HENDERSON, Nev. — Grass-roots anglers from nine Western states will take to the iconic waters of Nevada’s Lake Mead Sept. 30-Oct. 2, 2020 for the TNT Fireworks B.A.S.S. Nation Western Regional. Recently named one of the Best Western Bass Lakes of the Decade by Bassmaster Magazine, Lake Mead was the site of the first Bassmaster Classic back in 1971.
The tournament is one of five regional championship events B.A.S.S. Nation originally scheduled around the country this year. Anglers will be competing for cash prizes and a spot in the TNT Fireworks B.A.S.S. Nation Championship, Nov. 11-13 on Alabama’s Pickwick Lake.
Finding striped bass busting baitfish could be the key to winning the Western Regional, according to Bassmaster Elite Series angler Chris Zaldain.
The Regional contenders won’t be allowed to weigh in striped bass, but finding these fish feeding on baitfish could be the key to catching Lake Mead’s largemouth bass. “The fishing can be tough then,” said Zaldain, who has fished several U.S. Opens on Lake Mead during October. “The key then is finding an abundance of fish. It is very, very hard to catch bass then because it is catching one here and one there. So it is all about finding groups of bass.
“This all boils down to finding schools of shad, and the way to find an abundance of shad is by finding the striped bass,” Zaldain said. “You will have a lot of stripers all through the summer and early fall corralling baitfish in the backs of some of the pockets.” He noted the competitors should look for a flat in the back of a pocket that contains some type of cover, such as willow trees, tumbleweeds or grass.
“The name of the game is covering water there because the bass live shallow (3 to 5 feet deep) that time of year and you can get right in a hurry when you find that mix of shad, stripers and cover near a flat,” Zaldain said. The Elite Series pro favors throwing white buzzbaits, white Zara Spooks and topwater poppers to catch bass in the pockets in the early fall at Lake Mead.
Targeting shade lines along sloping point dropoffs is a productive secondary pattern for Lake Mead bass in early October.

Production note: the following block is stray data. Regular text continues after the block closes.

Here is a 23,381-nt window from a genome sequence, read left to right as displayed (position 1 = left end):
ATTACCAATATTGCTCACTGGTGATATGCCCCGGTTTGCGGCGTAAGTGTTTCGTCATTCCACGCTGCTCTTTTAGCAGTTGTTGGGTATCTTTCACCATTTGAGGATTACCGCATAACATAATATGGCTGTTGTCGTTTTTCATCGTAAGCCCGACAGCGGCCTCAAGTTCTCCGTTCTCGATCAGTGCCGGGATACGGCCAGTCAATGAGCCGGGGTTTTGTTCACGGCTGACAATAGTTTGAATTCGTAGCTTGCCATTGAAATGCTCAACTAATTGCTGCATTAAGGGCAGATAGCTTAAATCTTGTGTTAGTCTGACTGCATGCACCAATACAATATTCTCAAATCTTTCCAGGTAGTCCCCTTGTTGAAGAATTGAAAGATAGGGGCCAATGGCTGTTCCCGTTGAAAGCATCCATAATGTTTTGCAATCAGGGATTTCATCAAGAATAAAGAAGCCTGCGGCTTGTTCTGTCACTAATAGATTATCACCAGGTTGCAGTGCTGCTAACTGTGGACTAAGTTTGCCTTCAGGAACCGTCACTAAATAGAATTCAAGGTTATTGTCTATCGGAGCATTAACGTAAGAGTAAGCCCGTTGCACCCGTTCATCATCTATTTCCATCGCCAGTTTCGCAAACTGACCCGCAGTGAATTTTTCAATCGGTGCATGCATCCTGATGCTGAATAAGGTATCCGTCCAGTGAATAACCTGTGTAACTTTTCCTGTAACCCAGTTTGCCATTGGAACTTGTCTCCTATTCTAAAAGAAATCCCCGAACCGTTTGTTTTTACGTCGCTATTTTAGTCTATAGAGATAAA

“You can always find bass in the shade then on Lake Mead because it is a desert lake and is so hot there,” he said. Zaldain recommends working a brown-and-purple 1/2-ounce jig along the shade line from 15 feet down to 25 feet deep.
Four areas Zaldain thinks could produce the winning weight are the Las Vegas Wash, Temple Basin, Gregg Basin and Overton arm. “Every year that U.S. Open tournament is won in a different area of the lake,” he said.
The winner’s bag could contain a mixture of largemouth and smallmouth each day. However, Zaldain believes the contenders will mainly target largemouth chasing shad and accidentally catch some smallmouth.
Zaldain noted any anglers catching limits “north of 11 pounds” a day will be in the hunt to win the Regional.
Competition days will start each day at 6:15 a.m. PT from Callville Bay Marina. Weigh-ins will be held back at the marina each day at 2:15 p.m., with a full field fishing Days 1 and 2 and the Top 18 in the pro and co-angler divisions competing on Championship Friday.
The tournament is being hosted by Visit Henderson.
“We are so excited to host the B.A.S.S. Nation anglers and their families, and for them to experience the beauty of this place we call home,” said Edward Kirby from Visit Henderson. “We are located just minutes from the Las Vegas strip and are a burgeoning destination for outdoor adventure. With over 180 miles of hiking and biking trails, kayaking, paddle boarding, jet packing and fishing, visitors fall in love with the variety they can experience here. Home to Las Vegas Raiders Headquarters and the minor league AHL Silver Knights, Henderson also offers unforgettable experiences at Lake Las Vegas, the Ethel M Chocolate Factory, the Lion Habitat and the Booze District, which includes microbreweries, a wine tasting room and a distillery. We hope these anglers awaken the spirit of adventure while they're here.”